Fiberglass Engineering
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FRP 101

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Fiberglass Reinforced Plastic (FRP): A complex non-isotropic material, in which two or more distinct, structurally complementary substances, glass fiber and thermoset polymer resin, combine to produce structural or functional properties not present in the individual component.
 
    CR FRP: Fiberglass reinforced plastic is used in a wide variety of applications. Some examples are: bathtubs, boats, automobiles, aircraft, radar domes, tanks, pipe, duct, etc. Different laminates are used in these varied applications. Laminates which are designed for corrosive environments are known as CR FRP and are used in chemical storage tanks, power plant chimney liners, ducting, piping, etc. Special corrosion resistant resins and special lamina construction methods are used in CR FRP laminates.
What are the advantages of CR FRP over more traditional materials, such as concrete or steel?
 
    In most environments, CR FRP is far more corrosion resistant than concrete or steel. While coatings help the corrosion resistance of concrete and steel, the corrosion resistant coating is relatively thin. A pin hole can lead to significant corrosive attack. FRP, by contrast, is corrosion resistant throughout. Components made from FRP are lighter in weight than concrete and steel, which is often a significant advantage. A number of other advantages could be noted. In piping, CR FRP is smoother, reducing pump size and power consumption. In sea water piping, marine growth is much less severe in FRP pipe than concrete or steel pipe.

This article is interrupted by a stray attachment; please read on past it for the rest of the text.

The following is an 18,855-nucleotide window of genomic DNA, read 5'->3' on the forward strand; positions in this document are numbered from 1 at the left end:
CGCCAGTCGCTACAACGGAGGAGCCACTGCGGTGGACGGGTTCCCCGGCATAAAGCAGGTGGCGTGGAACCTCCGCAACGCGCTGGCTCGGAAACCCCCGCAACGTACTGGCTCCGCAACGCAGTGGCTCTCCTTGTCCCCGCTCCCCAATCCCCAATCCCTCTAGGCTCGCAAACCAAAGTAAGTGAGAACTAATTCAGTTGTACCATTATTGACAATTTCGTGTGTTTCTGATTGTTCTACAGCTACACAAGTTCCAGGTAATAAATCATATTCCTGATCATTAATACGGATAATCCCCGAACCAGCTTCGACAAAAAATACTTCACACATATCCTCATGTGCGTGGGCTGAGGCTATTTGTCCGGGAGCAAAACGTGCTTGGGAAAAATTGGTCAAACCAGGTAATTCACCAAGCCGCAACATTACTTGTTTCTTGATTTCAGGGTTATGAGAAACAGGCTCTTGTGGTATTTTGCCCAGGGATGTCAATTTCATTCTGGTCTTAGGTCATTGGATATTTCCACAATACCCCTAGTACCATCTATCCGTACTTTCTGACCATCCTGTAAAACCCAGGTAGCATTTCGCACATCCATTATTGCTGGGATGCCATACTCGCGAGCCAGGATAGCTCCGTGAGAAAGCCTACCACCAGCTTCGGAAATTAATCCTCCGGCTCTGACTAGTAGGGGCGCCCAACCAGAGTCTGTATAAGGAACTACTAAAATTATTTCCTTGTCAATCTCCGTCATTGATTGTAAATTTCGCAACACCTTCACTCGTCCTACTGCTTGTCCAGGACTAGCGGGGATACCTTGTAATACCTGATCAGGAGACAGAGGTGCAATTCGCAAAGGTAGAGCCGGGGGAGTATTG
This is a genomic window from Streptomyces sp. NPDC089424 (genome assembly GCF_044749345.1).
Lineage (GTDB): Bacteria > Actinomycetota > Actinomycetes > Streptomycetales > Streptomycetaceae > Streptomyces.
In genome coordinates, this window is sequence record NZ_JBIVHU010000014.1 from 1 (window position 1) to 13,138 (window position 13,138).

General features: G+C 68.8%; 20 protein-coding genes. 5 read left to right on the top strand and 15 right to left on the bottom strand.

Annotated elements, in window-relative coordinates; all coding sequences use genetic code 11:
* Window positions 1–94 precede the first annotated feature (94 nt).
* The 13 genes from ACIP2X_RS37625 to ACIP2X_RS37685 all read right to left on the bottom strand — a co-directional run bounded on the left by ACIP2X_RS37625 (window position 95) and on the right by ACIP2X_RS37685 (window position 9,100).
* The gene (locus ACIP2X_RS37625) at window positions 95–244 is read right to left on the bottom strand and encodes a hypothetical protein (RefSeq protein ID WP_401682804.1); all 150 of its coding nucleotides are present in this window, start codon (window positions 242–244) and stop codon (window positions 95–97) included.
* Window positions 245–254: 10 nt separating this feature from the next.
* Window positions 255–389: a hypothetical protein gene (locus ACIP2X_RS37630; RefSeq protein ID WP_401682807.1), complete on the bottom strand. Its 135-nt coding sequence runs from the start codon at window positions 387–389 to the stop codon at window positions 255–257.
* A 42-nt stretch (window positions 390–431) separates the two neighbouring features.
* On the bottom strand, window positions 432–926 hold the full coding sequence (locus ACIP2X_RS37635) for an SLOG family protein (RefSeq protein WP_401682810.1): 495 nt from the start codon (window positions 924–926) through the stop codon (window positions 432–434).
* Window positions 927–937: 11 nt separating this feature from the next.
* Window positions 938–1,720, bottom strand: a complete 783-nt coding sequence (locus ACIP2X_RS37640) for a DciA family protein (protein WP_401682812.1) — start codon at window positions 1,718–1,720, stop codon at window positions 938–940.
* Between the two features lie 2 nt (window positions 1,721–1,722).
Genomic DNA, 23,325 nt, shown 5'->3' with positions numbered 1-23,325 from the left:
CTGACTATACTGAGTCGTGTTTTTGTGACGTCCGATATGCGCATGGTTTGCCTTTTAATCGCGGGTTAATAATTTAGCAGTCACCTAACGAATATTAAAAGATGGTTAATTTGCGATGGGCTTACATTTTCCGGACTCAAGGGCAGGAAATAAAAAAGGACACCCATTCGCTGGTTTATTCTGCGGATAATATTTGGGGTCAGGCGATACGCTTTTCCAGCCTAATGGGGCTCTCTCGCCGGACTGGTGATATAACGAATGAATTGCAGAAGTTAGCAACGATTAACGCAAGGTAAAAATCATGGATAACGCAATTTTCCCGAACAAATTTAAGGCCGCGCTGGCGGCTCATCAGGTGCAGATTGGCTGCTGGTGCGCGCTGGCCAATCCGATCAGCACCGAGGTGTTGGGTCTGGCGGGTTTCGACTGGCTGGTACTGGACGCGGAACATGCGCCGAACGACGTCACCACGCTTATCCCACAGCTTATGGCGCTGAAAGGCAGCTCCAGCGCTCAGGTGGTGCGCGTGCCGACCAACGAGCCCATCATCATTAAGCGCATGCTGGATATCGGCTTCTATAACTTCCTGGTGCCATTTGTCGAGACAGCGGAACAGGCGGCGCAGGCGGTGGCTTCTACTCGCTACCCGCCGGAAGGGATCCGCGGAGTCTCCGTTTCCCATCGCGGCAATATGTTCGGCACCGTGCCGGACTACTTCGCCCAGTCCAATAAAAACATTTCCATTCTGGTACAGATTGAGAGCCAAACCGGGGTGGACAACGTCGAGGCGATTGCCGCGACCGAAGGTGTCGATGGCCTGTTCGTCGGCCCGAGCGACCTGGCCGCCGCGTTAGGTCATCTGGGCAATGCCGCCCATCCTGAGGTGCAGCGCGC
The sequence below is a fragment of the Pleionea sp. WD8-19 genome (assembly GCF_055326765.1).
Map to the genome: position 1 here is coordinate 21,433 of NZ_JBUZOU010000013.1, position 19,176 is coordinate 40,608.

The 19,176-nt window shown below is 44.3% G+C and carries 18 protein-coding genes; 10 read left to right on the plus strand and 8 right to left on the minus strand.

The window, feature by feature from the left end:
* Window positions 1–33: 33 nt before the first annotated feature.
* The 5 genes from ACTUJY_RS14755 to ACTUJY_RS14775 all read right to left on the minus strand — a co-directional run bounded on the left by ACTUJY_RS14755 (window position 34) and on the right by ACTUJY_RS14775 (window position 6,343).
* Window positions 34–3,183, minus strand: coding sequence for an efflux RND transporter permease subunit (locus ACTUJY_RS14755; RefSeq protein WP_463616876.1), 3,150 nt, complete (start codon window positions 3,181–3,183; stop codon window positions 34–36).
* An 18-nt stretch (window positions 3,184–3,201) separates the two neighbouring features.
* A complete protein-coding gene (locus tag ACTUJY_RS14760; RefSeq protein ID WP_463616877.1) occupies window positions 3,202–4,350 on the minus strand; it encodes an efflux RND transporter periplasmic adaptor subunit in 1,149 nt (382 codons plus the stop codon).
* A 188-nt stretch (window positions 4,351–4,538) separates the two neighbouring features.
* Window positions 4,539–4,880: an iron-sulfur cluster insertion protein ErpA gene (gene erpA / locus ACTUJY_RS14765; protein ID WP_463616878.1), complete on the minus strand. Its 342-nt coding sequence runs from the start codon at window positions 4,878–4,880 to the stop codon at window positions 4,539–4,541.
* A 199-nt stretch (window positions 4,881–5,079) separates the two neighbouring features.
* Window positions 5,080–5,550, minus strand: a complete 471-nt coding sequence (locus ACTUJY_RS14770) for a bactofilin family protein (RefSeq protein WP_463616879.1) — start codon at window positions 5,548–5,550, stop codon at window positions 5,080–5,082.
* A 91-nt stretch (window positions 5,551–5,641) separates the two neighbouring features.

What are the advantages of CR FRP over stainless steel, Hastelloy and titanium?
 
    CR FRP is competitive with 304 series stainless steel and is significantly less expensive than 316 series stainless steel, Hastelloy and titanium. For example, the cost savings realized by using FRP rather than Hastelloy C-276 in a power plant chimney liner is typically on the order of millions of dollars.  Another significant advantage of FRP is the ease of molding complex shapes. It is often problematic to fabricate complex shapes out of metals, while it is relatively easy in FRP.
How does one determine the suitability of CR FRP for a particular service?
 
    Go to the FEMech Resources page and go to one of the resin manufacturer’s corrosion guides. The information provided will cover many situations. For mixtures of chemicals and unusual operating conditions, call one of the Resin Technical Support numbers listed on our resources page.
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Thursday September 21, 2017